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Tourists urged to avoid travel to Japan after quake

The U.S. government is urging tourists to avoid travel to Japan after a massive 8.9-magnitude earthquake slammed the country on Friday.
Image: Japanese travelers
Japanese travelers look at an information screen at Hong Kong airport showing that flights to Japan's Haneda and Narita airports have been delayed after a massive 8.9-magnitude earthquake hit Japan on Friday.TYRONE SIU / Reuters
/ Source: staff and news service reports

The U.S. State Department is urging tourists to avoid travel to Japan after a massive 8.9-magnitude earthquake slammed the country on Friday. The quake and a tsunami that followed has prompted U.S. airlines to cancel most flights to and from Japan.

"The Department of State strongly urges U.S. citizens to avoid tourism and non-essential travel to Japan at this time," the agency said on its website.

American citizens currently in Japan should contact family and friends in the U.S. "to confirm their well-being at the earliest opportunity," the State Department suggested. Citizens who don't have access to Internet or telephones are urged to use text messaging or social media avenues, such as Twitter or Facebook.

Additionally, the State Department is encouraging U.S. citizens in Japan to enroll in the Smart Traveler Enrollment Program (STEP). Those without Internet access can walk into a U.S. Embassy or Consulate and enroll directly.

The exact number of flight cancellations was unclear and airlines cautioned that the situation was rapidly changing.

Runways at both Narita International and Haneda Airports in Tokyo have been opened though there are significant flight disruptions, according to NHK World, and international news website.

  • Delta Air Lines, which operates more flights in Japan than any other U.S. carrier, said 29 flights were canceled Friday into and out of Tokyo. The carrier, which has a hub at Narita and operations in Haneda, operates nearly 60 flights to and from the airports. Delta said it is waiving rebooking fees for those affected by the quake through March 15. "There are no reports of injuries to customers or employees at any Delta facility in Japan," said the carrier, in a statement.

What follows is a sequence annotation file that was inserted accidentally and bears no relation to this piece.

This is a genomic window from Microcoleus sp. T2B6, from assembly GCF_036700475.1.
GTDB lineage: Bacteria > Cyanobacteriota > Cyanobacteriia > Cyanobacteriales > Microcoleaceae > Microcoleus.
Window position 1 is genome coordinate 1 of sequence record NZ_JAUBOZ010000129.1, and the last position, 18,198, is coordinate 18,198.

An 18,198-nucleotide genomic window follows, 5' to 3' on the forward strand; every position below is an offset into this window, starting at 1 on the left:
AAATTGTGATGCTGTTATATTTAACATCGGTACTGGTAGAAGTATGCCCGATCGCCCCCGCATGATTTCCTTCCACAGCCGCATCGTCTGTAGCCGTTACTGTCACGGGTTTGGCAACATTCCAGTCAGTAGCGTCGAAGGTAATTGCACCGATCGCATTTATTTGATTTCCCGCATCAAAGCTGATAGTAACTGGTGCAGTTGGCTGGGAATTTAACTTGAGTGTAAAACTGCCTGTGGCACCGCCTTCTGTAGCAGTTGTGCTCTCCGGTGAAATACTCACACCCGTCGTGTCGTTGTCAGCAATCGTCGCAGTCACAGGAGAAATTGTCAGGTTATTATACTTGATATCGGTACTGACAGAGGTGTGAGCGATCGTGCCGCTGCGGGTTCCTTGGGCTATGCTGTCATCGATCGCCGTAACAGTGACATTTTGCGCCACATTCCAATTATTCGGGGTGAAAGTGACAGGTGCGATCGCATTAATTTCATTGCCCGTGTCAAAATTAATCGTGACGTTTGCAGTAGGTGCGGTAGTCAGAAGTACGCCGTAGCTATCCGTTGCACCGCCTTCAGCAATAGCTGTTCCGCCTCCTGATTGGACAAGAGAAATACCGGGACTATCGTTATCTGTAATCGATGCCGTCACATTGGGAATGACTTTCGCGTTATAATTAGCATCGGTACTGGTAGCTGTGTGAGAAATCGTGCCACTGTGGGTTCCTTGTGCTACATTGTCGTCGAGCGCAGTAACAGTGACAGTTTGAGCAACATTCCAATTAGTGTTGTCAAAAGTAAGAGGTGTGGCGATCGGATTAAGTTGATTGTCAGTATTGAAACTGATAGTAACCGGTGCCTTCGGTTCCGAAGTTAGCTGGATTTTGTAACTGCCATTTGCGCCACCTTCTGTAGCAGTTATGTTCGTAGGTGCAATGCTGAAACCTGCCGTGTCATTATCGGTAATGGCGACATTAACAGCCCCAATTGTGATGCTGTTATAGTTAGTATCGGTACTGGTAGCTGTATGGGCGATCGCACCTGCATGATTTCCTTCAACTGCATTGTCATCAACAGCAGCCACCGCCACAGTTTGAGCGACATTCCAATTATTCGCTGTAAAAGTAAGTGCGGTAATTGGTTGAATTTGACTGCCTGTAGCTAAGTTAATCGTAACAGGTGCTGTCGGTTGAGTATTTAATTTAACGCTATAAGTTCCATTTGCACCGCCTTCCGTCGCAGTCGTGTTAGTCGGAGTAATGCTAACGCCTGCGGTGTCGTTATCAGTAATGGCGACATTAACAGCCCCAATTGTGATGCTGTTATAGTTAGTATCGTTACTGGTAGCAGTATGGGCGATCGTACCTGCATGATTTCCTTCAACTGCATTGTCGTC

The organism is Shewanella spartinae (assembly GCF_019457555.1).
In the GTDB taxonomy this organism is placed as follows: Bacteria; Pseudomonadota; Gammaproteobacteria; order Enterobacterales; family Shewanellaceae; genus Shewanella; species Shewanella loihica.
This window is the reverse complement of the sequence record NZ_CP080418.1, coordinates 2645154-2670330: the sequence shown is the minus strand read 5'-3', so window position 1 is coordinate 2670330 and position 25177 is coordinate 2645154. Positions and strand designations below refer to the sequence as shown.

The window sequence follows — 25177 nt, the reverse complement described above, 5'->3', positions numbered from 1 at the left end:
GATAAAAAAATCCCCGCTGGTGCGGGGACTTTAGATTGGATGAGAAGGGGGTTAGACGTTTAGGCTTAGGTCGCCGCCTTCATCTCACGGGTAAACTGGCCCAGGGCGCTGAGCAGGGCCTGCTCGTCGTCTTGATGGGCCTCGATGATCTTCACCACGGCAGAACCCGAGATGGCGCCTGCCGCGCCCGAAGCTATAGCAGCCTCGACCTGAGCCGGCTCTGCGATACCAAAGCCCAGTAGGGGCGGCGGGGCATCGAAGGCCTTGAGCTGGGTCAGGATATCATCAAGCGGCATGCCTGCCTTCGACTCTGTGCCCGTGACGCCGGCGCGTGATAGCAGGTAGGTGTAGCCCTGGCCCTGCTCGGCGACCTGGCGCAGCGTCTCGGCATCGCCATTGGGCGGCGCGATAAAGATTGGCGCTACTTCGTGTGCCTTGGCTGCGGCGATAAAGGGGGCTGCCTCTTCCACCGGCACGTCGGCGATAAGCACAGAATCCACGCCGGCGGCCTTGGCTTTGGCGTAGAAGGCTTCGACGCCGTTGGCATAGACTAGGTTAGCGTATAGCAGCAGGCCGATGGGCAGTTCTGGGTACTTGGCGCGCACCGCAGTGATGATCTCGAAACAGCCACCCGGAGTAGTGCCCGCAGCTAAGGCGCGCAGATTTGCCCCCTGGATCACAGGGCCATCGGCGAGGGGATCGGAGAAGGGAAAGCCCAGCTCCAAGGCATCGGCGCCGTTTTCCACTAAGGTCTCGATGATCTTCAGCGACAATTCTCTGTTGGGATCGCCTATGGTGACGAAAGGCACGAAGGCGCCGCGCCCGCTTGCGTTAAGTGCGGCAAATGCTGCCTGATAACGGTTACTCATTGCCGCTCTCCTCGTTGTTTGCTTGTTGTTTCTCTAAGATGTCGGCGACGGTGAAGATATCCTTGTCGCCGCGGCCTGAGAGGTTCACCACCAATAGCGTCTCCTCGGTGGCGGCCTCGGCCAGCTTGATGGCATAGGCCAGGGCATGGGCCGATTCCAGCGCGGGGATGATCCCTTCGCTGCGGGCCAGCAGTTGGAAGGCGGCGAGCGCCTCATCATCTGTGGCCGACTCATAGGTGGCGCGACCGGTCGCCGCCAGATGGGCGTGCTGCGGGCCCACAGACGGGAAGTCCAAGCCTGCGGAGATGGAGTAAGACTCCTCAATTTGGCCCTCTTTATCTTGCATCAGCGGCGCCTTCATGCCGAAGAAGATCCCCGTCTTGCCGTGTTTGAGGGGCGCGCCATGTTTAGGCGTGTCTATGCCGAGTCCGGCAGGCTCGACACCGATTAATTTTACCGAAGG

• AMR Corp's American Airlines said it has canceled all of its Japan operations for Friday. The carrier said it had six flights inbound to Tokyo at the time of the earthquake. "All of our flights that were leaving Tokyo did so prior to the earthquake," AMR spokesman Tim Smith said. AMR flies to Narita International Airport and Tokyo Haneda and partners with Japan Airlines.
  • United Continental Holdings, formed from a merger last year of United and Continental, said it diverted seven United flights and two Continental flights from the United States to Narita. United has a hub at Narita. The company has canceled 10 United U.S.-to-Narita flights for Friday and one U.S.-to-Narita for Continental, although limited service remains, spokeswoman Megan McCarthy said. She said flights to Hawaii and Guam were unaffected so far. Also, United extended a travel waiver for Japan through March 15.
  • Cathay Pacific suspended flights into Narita International and Haneda through Saturday afternoon, at which point the situation will be reviewed, the airline said on its Facebook page.
  • Press reports said 13,000 people were stranded at Tokyo's Narita Airport and 10,000 people were stranded at Haneda Airport. Some outbound flights have resumed from Narita.

Stranded at Disneyland Tokyo
The quake and tsunami left tourists stranded at Disneyland Tokyo, according to

The website said reports have indicated that the theme park's parking area and its DisneySea park have flooded because much of the park's expansion areas were built on landfills.

The park sustained only minor structural damage, according to the report.

The blog reports that 69,000 guests were evacuated to safe areas of the park and given supplies and shelter.

Little impact on cruise ships
In other news, major international cruise lines operating large passenger vessels reported little or no impact from the tsunami Friday other than a few port closings and reroutings.

"Initial contacts with our members have indicated no damage to any cruise ships operating in the Pacific," said Lanie Fagan, a spokeswoman for the Cruise Lines International Association, which represents 25 cruise lines, including major brands such as Carnival, Celebrity, Cunard, Crystal, Holland America, Norwegian, Princess, and Royal Caribbean.

She added in an e-mail that "because a tsunami causes a rise in the height of the sea, a ship at sea is one of the safest places to be. It is when a tsunami approaches the coast that it causes damages as the wave builds in height and causes widespread flooding."

Information from Reuters and AP was included in this report.